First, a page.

Cinco de Mayo!

Posted on | Thursday, May 5, 2011 | No Comments

I've discovered over the past quarter-century that most of the denizens of this country believe today is Mexico's independence day. In fact, it's September 16th (which so happens to also be my birthday, rather clever considering I am a quarter Hispanic). But! Cinco de Mayo does commemorate and important day -- it's the celebration of the victory of the Mexican army over invading French forces at the Battle of Puebla.

So today here are four fun and historical facts everyone should know about their favorite Mexican-inspired holiday. Enjoy!

1.) Cinco De Mayo Commemorates A Victory Over France
Mexico owed money to a number of European countries. However, in 1861 they stopped paying which obviously did not bode well. France, whose army hadn’t been defeated in 50 years, elected to force them to pay and while they were there decided taking over the country would be a grand idea. The French forces were larger, better equipped and better trained. However, on May 5, 1862, near the city of Puebla Mexicans armed with pitchforks and limited weaponry won The Battle of Puebla. Although the French ultimately won, Cinco de Mayo still commemorates that brave and unlikely battle.

2.) Cinco De Mayo Isn’t Mexico's Independence Day
The Mexican Independence Day, or “Grito de Dolores” ("Cry of Dolores"), is celebrated on September 16th, and honors Miguel Hidalgo y Costilla, a Catholic priest from the town of Dolores who declared war against the Spaniards in 1810. He ordered his church’s bells be rung and preached revolt on the steps in front. Spain didn’t recognize their independence until 1821, after nearly a decade of war. Mexicans celebrate this day with parades, ringing church bells and fiestas.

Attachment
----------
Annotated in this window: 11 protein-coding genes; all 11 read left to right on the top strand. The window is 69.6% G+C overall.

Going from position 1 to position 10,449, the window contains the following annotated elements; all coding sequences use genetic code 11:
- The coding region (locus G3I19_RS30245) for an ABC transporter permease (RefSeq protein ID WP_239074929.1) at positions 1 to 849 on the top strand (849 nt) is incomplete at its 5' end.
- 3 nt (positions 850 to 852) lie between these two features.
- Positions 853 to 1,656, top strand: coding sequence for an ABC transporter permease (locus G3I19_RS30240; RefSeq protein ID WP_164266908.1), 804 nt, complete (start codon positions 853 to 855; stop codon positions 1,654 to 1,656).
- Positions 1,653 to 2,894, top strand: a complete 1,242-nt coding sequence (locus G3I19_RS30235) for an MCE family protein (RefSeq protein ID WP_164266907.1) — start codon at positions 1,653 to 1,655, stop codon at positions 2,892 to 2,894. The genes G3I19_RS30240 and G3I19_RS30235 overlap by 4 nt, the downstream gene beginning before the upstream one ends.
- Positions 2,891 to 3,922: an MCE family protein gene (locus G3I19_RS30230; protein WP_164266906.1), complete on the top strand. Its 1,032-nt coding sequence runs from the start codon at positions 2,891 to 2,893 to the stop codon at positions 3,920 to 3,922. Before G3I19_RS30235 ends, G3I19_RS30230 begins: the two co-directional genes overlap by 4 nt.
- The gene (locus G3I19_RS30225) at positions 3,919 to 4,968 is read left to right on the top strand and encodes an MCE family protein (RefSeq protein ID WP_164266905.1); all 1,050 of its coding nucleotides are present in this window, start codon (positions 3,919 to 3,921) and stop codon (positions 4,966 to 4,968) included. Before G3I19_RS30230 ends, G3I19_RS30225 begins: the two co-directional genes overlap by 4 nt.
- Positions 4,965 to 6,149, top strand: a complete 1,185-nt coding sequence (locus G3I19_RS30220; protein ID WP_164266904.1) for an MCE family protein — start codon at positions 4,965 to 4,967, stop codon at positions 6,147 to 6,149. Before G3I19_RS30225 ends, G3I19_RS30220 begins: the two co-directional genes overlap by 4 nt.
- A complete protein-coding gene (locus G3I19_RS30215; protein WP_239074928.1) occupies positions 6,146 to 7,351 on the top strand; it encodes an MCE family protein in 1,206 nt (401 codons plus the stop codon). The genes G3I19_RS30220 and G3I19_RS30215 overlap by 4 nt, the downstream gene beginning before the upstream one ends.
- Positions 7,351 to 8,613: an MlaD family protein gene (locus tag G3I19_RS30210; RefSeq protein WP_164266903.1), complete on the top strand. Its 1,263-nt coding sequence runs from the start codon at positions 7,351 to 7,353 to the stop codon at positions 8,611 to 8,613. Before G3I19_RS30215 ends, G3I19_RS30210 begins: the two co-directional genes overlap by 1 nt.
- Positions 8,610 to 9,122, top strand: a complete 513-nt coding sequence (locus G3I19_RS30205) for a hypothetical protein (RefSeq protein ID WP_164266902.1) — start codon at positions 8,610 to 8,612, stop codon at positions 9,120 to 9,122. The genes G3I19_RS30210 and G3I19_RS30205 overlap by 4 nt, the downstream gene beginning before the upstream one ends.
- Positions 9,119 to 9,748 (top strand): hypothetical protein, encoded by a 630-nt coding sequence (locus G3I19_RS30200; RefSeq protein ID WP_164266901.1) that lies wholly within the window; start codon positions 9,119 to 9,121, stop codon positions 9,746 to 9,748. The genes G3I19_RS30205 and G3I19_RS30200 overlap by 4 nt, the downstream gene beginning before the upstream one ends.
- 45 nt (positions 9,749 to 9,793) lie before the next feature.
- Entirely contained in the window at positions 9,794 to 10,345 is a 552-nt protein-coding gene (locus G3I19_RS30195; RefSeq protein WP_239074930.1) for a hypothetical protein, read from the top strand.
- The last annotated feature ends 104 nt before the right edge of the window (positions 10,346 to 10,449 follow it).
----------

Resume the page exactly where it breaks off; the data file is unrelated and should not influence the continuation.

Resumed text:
3.) Cinco De Mayo Is Celebrated In The U.S. On A Wider Scale Than In Mexico
Cinco de Mayo is not a federal holiday in Mexico. It’s more of a regional holiday that’s celebrated primarily in and around Puebla. It first gained popularity in the U.S. during the 1950s and 1960s, due in part to the Good Neighbor policy, a U.S. government effort implemented at the time to reach out to neighboring countries. Mexican-Americans embraced the holiday as their own day to celebrate their heritage.

4.) Chandler, Arizona Celebrates Cinco De Mayo With Chihuahua Racing
Since the Mexican army stampeded a huge pack of chihuahuas in front of them when attacking the French, Chandler remembers the battle with chihuahua racing. Just kidding. The chihuahuas had nothing to do with the battle, but the races happen anyway.



Photobucket I was born and raised in California. I have also lived in Hungary, Texas, Alabama, Oklahoma, and I will be moving again this summer. Kael is my incredibly awesome kiddo who is growing up far too quickly, and Alex is my fiance who makes me happier than should be legally allowed. I write about them a lot. I'm mildly obsessed with cooking and photography. I write about those things, too.